• International Financial Service Providers: Members of the financial service sector, including Citigroup, Goldman Sachs, and Morgan Stanley, have a lot to gain from the TPP. For example, with some restrictions, the agreement allows such companies to sell financial services provided by suppliers in other TPP member countries without requiring such suppliers to establish a local presence. Therefore, the agreement more easily allows U.S. financial services providers to compete for market share in TPP partner countries. While openness is mutual, the U.S. financial sector is already relatively open, and a number of exceptions have been carved out which preserve discretion for U.S. regulators to take measures to promote financial stability and the integrity of our financial system.
  • Large Manufacturers: The majority of large U.S. manufacturers support the TPP, primarily because it eliminates member country tariffs on U.S. exports of manufactured goods and prevents other TPP countries from maintaining, expanding, or creating new trade barriers. The Customs Administration and Trade Facilitation chapter clarifies import license requirements and is reduces processing requirements for U.S. products. As a result, companies as diverse as Proctor and Gamble, General Electric, and Caterpillar have expressed their support for the deal.

Losers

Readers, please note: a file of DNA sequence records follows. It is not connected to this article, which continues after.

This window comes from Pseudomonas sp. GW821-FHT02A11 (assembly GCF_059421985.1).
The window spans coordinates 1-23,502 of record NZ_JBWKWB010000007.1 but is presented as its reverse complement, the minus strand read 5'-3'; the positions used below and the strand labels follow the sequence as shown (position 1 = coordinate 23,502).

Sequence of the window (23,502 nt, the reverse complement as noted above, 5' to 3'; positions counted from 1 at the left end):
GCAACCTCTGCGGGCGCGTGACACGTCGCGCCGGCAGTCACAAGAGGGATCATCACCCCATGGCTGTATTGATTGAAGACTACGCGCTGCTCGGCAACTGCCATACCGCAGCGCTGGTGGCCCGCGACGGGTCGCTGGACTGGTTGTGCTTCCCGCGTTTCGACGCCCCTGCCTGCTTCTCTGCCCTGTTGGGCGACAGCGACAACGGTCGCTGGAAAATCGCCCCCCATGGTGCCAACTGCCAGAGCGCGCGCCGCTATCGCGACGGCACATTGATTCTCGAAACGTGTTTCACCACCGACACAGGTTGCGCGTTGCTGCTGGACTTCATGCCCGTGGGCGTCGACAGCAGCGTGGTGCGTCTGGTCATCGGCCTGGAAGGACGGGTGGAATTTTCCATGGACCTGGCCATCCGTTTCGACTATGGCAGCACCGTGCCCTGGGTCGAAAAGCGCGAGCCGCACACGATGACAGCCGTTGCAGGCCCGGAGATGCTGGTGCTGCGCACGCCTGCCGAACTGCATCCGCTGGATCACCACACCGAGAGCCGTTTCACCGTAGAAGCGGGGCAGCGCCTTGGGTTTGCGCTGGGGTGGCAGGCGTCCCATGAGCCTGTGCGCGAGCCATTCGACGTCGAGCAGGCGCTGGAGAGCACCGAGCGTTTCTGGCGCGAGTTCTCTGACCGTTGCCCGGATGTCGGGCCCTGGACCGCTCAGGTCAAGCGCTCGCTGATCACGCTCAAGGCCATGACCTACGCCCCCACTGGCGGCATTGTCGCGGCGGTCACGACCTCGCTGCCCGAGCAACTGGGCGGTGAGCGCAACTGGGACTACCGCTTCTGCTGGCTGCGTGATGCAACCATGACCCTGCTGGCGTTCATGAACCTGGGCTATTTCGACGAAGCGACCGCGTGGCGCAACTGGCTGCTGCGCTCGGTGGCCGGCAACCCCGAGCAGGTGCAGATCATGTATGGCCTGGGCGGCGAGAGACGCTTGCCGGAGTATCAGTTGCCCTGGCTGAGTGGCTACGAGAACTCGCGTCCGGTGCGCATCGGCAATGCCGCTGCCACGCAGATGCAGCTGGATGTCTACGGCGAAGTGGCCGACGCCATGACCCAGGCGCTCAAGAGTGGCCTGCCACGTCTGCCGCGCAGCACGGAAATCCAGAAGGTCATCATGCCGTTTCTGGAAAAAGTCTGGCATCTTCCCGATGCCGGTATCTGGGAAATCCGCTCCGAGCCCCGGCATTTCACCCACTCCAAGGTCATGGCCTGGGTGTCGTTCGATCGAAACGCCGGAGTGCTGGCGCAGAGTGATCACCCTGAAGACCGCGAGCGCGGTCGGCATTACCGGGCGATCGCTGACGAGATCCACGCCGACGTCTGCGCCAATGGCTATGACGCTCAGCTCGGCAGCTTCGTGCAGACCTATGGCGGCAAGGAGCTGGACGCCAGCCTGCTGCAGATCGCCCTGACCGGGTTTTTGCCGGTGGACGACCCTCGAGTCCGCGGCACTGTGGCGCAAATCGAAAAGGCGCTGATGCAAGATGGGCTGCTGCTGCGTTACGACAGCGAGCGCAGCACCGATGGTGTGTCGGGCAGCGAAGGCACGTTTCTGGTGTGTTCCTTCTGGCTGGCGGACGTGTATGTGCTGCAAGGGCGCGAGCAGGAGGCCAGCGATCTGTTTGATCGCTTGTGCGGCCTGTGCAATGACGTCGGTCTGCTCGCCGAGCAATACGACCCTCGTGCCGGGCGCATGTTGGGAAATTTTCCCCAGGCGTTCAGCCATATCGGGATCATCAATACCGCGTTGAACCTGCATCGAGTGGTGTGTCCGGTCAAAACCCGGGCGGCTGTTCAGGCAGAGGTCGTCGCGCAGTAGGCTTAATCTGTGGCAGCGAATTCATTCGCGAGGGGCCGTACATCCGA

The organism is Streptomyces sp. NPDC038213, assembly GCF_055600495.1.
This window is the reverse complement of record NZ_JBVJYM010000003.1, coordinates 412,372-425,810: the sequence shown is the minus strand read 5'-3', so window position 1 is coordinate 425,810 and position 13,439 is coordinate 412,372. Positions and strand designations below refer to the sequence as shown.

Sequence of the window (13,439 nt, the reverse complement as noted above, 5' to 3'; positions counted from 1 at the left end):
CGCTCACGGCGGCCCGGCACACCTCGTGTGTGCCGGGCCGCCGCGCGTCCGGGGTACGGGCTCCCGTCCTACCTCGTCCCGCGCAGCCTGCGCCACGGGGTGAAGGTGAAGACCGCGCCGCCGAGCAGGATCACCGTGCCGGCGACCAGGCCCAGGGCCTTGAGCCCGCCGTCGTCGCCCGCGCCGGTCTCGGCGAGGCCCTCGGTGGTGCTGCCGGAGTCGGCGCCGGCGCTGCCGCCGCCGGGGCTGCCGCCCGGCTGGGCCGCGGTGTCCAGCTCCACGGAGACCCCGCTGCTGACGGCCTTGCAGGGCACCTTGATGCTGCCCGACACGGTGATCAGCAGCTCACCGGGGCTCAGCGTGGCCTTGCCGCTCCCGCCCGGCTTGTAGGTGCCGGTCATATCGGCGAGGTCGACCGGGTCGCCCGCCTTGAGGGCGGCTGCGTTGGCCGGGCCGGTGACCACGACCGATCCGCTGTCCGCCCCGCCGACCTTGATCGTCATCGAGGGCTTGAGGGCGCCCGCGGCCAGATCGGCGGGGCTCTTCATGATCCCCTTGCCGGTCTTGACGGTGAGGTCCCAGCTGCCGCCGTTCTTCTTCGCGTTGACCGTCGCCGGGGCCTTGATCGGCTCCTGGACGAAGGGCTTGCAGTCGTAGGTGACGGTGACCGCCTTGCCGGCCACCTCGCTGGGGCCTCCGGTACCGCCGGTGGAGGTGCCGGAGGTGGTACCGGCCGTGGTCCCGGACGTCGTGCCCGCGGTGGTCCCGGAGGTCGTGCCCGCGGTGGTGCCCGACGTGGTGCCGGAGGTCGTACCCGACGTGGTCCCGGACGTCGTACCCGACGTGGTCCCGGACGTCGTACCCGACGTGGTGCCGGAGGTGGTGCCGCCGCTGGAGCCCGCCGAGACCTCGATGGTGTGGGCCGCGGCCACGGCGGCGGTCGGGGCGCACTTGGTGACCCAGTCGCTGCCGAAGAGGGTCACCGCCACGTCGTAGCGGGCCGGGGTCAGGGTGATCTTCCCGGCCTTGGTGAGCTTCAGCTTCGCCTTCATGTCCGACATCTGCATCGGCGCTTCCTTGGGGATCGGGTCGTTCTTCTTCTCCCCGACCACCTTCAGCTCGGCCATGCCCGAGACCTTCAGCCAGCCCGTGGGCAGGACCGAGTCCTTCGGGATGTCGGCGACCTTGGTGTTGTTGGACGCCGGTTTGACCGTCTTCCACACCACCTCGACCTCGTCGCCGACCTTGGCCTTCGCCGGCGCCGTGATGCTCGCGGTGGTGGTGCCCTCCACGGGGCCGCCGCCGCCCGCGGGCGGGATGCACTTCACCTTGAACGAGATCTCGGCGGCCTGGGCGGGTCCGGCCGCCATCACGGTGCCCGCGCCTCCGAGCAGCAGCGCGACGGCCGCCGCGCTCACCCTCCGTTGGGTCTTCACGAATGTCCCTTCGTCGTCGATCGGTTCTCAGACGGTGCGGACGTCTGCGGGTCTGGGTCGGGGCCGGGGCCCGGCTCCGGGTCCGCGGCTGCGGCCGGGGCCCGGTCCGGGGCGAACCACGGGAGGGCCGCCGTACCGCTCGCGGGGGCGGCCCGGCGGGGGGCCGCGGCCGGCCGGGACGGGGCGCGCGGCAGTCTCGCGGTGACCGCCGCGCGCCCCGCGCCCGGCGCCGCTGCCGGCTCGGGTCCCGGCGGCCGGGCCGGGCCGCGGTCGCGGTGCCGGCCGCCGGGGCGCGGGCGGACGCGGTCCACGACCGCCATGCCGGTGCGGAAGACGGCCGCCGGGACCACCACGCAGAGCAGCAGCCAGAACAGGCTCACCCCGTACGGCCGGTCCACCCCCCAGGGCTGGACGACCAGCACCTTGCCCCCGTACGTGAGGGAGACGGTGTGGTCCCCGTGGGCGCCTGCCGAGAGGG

• Automakers: The American Automotive Policy Council (AAPC), which represents Ford, General Motors and Fiat Chrysler, has long taken the position that the TPP should contain “strong and enforceable” provisions against currency manipulation. While the AAPC has supported prior free trade agreements, it has stated that past experience has shown that foreign countries have often given with one hand – by agreeing to lower tariffs on foreign imports – while taking away with the other – by lowering the value of their currency, thereby making foreign imports more expensive. While a separate joint declaration by TPP member countries contains provisions that would require member countries to provide data on currency related activities, Steve Biegun, Ford's vice president of international government relations, has stated that “[t]here's no loss of benefits, and there's no enforceability” for currency manipulators, perpetuating the status quo. In addition, some have suggested that the eventual elimination of current U.S. 2-25 percent tariffs on imported Japanese vehicles and parts under the TPP would potentially remove some of the incentives for the creation of Japanese vehicle and automotive part manufacturing in the U.S., while changes to the rules of origin under the agreement would allow Japanese automakers to incorporate a higher percentage of Chinese made parts and still enjoy the benefit of lower U.S. tariff rates. Due to the above issues, although the agreement significantly lowers tariffs on U.S. automotive exports to growing markets like Vietnam and Malaysia (by 70 percent and 30 percent, respectively), Ford has urged Congress to reject the deal.